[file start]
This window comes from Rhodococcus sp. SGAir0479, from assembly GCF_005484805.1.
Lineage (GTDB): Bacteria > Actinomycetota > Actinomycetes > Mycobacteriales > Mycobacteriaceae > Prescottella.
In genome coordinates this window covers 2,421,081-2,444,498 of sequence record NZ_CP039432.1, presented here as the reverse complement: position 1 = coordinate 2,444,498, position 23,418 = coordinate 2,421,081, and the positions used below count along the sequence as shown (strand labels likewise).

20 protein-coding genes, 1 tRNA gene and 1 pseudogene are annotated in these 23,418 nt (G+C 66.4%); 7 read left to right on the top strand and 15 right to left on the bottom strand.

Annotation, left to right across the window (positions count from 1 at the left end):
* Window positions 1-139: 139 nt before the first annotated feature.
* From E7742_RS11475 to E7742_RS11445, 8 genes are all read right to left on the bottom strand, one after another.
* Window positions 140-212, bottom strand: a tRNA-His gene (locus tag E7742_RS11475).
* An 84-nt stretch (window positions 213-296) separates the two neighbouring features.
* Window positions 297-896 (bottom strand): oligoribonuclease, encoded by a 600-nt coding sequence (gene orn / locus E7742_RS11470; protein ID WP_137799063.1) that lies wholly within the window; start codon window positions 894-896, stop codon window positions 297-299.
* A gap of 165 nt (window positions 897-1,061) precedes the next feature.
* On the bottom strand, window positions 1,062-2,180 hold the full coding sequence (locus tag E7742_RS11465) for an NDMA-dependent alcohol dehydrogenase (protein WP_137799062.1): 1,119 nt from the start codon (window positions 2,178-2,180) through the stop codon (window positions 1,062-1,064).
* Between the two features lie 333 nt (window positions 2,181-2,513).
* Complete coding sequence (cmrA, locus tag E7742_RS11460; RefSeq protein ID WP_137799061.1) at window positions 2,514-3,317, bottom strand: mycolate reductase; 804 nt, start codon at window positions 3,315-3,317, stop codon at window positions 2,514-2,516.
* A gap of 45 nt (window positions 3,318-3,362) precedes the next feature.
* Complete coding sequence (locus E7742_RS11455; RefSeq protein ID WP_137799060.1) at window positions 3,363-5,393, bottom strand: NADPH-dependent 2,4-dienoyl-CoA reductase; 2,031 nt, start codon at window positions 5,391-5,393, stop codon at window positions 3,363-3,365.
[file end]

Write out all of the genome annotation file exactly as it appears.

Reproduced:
This window comes from Rhodococcus sp. SGAir0479, from assembly GCF_005484805.1.
Lineage (GTDB): Bacteria > Actinomycetota > Actinomycetes > Mycobacteriales > Mycobacteriaceae > Prescottella.
In genome coordinates this window covers 2,421,081-2,444,498 of sequence record NZ_CP039432.1, presented here as the reverse complement: position 1 = coordinate 2,444,498, position 23,418 = coordinate 2,421,081, and the positions used below count along the sequence as shown (strand labels likewise).

20 protein-coding genes, 1 tRNA gene and 1 pseudogene are annotated in these 23,418 nt (G+C 66.4%); 7 read left to right on the top strand and 15 right to left on the bottom strand.

Annotation, left to right across the window (positions count from 1 at the left end):
* Window positions 1-139: 139 nt before the first annotated feature.
* From E7742_RS11475 to E7742_RS11445, 8 genes are all read right to left on the bottom strand, one after another.
* Window positions 140-212, bottom strand: a tRNA-His gene (locus tag E7742_RS11475).
* An 84-nt stretch (window positions 213-296) separates the two neighbouring features.
* Window positions 297-896 (bottom strand): oligoribonuclease, encoded by a 600-nt coding sequence (gene orn / locus E7742_RS11470; protein ID WP_137799063.1) that lies wholly within the window; start codon window positions 894-896, stop codon window positions 297-299.
* A gap of 165 nt (window positions 897-1,061) precedes the next feature.
* On the bottom strand, window positions 1,062-2,180 hold the full coding sequence (locus tag E7742_RS11465) for an NDMA-dependent alcohol dehydrogenase (protein WP_137799062.1): 1,119 nt from the start codon (window positions 2,178-2,180) through the stop codon (window positions 1,062-1,064).
* Between the two features lie 333 nt (window positions 2,181-2,513).
* Complete coding sequence (cmrA, locus tag E7742_RS11460; RefSeq protein ID WP_137799061.1) at window positions 2,514-3,317, bottom strand: mycolate reductase; 804 nt, start codon at window positions 3,315-3,317, stop codon at window positions 2,514-2,516.
* A gap of 45 nt (window positions 3,318-3,362) precedes the next feature.
* Complete coding sequence (locus E7742_RS11455; RefSeq protein ID WP_137799060.1) at window positions 3,363-5,393, bottom strand: NADPH-dependent 2,4-dienoyl-CoA reductase; 2,031 nt, start codon at window positions 5,391-5,393, stop codon at window positions 3,363-3,365.